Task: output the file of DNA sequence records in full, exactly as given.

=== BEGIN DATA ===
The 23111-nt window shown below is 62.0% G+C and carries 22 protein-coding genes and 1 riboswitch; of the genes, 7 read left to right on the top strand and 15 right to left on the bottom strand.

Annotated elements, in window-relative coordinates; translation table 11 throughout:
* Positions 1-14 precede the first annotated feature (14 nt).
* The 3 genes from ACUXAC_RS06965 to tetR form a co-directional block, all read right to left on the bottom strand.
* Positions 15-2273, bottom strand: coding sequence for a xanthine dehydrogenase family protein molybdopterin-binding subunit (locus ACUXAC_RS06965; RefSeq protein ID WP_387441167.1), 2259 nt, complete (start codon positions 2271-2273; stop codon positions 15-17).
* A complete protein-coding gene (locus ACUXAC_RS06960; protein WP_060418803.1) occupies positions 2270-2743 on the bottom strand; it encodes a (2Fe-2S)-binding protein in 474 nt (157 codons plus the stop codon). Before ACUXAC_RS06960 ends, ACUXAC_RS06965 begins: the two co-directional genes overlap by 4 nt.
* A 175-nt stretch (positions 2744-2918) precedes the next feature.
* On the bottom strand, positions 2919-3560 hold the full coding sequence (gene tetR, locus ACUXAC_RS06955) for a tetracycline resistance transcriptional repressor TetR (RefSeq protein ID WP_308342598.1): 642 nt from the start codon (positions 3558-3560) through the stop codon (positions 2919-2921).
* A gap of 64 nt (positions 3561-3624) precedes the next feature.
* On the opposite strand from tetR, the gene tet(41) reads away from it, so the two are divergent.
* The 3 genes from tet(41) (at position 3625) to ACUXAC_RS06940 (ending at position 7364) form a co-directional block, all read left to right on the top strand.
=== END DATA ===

The 23111-nt window shown below is 62.0% G+C and carries 22 protein-coding genes and 1 riboswitch; of the genes, 7 read left to right on the top strand and 15 right to left on the bottom strand.

Annotated elements, in window-relative coordinates; translation table 11 throughout:
* Positions 1-14 precede the first annotated feature (14 nt).
* The 3 genes from ACUXAC_RS06965 to tetR form a co-directional block, all read right to left on the bottom strand.
* Positions 15-2273, bottom strand: coding sequence for a xanthine dehydrogenase family protein molybdopterin-binding subunit (locus ACUXAC_RS06965; RefSeq protein ID WP_387441167.1), 2259 nt, complete (start codon positions 2271-2273; stop codon positions 15-17).
* A complete protein-coding gene (locus ACUXAC_RS06960; protein WP_060418803.1) occupies positions 2270-2743 on the bottom strand; it encodes a (2Fe-2S)-binding protein in 474 nt (157 codons plus the stop codon). Before ACUXAC_RS06960 ends, ACUXAC_RS06965 begins: the two co-directional genes overlap by 4 nt.
* A 175-nt stretch (positions 2744-2918) precedes the next feature.
* On the bottom strand, positions 2919-3560 hold the full coding sequence (gene tetR, locus ACUXAC_RS06955) for a tetracycline resistance transcriptional repressor TetR (RefSeq protein ID WP_308342598.1): 642 nt from the start codon (positions 3558-3560) through the stop codon (positions 2919-2921).
* A gap of 64 nt (positions 3561-3624) precedes the next feature.
* On the opposite strand from tetR, the gene tet(41) reads away from it, so the two are divergent.
* The 3 genes from tet(41) (at position 3625) to ACUXAC_RS06940 (ending at position 7364) form a co-directional block, all read left to right on the top strand.